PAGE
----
By Jeff St. John
The partnership announced Wednesday links Itron’s radio mesh communications, which connect meter to meter and meters to concentrator points, to Verizon’s wireless networks, which carry the data back to utility central offices.
It isn’t a new way to bridge that gap. Verizon is working with Duke Energy (NYSE:DUK) on a similar project, and other utilities are looking at cellular networks — along with other options like fiber-optic and broadband over powerline — to carry those “backhaul” comminications, noted Ben Schuman, an analyst with Pacific Crest Securities.
Nor does this mean that Itron plans to use Verizon’s networks to connect individual homes’ smart meters, Schuman noted.
That’s something that AT&T (NYSE:T) announced it would do with smart meter networking provider SmartSynch earlier this month, and something KORE Telematics is already doing using AT&T’s wireless network to connect an eventual 800,000 smart meters being installed by utility Arizona Public Service (see Your Electrical Meter Becomes a Cell Phone).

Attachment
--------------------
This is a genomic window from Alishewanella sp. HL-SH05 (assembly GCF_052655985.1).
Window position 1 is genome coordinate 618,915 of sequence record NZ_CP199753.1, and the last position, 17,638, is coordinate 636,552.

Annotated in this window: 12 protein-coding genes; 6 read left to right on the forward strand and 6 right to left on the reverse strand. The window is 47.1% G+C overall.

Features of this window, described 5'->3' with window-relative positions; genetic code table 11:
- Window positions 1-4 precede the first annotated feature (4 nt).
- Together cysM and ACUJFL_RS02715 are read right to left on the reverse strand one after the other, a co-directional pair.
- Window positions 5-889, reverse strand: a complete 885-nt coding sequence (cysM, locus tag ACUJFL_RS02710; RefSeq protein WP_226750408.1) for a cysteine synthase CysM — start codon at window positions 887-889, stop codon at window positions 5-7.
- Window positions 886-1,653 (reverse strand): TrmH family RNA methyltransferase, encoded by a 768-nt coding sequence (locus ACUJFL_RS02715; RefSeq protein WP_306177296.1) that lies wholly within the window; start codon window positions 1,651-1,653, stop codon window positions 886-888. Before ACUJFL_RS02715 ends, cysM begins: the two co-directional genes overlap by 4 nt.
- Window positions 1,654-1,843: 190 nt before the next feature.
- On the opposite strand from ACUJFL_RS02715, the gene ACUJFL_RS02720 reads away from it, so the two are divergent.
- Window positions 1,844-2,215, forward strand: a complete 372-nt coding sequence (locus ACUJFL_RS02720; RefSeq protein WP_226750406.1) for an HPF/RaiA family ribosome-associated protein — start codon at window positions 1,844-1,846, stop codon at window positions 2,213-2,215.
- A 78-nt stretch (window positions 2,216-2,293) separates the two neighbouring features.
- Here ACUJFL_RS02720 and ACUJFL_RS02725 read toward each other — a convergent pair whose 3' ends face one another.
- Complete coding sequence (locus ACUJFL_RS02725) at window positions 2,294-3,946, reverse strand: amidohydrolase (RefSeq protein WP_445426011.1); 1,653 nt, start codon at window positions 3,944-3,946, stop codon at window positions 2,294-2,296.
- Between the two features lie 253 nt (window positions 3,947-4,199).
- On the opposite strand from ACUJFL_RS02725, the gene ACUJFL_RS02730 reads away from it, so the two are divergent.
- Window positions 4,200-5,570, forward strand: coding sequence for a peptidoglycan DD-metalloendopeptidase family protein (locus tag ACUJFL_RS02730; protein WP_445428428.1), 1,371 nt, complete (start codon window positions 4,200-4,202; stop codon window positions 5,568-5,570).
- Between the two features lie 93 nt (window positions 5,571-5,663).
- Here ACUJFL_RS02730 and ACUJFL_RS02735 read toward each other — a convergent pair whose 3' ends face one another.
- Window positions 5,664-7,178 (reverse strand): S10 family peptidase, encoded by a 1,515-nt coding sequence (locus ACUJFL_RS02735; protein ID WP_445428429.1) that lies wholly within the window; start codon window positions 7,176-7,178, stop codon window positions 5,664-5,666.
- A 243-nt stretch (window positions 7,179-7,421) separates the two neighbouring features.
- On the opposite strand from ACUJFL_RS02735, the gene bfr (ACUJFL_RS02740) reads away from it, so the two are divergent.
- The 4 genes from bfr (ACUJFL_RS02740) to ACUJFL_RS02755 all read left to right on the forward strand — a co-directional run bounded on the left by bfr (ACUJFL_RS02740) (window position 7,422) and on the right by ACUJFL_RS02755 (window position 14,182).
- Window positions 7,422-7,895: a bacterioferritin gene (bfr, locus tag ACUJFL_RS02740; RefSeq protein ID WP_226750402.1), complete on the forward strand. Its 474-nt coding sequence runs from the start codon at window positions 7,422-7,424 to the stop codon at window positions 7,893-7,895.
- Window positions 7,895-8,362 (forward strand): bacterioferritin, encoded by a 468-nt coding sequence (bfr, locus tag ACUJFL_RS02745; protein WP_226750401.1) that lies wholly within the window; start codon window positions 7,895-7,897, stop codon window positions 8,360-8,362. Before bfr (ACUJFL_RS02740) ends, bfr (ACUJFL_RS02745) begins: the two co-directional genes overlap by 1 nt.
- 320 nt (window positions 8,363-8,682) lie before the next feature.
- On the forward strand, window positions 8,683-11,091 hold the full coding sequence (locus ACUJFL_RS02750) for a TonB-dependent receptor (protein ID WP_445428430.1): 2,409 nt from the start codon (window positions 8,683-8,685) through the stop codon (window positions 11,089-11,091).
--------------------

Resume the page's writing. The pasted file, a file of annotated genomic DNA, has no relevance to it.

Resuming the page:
However, Schuman did see Wednesday’s announcement as another sign that telecommunications giants are jumping on the smart grid bandwagon, similar to signs that Verizon and AT&T are looking at providing home energy monitoring and control devices directly to customers (see Verizon to Add Energy Management to FiOS and Are Telcos Eyeing Home Energy Management?)
With $4.5 billion in stimulus grants set to be doled out to smart grid projects, there’s good reason to get involved, he noted.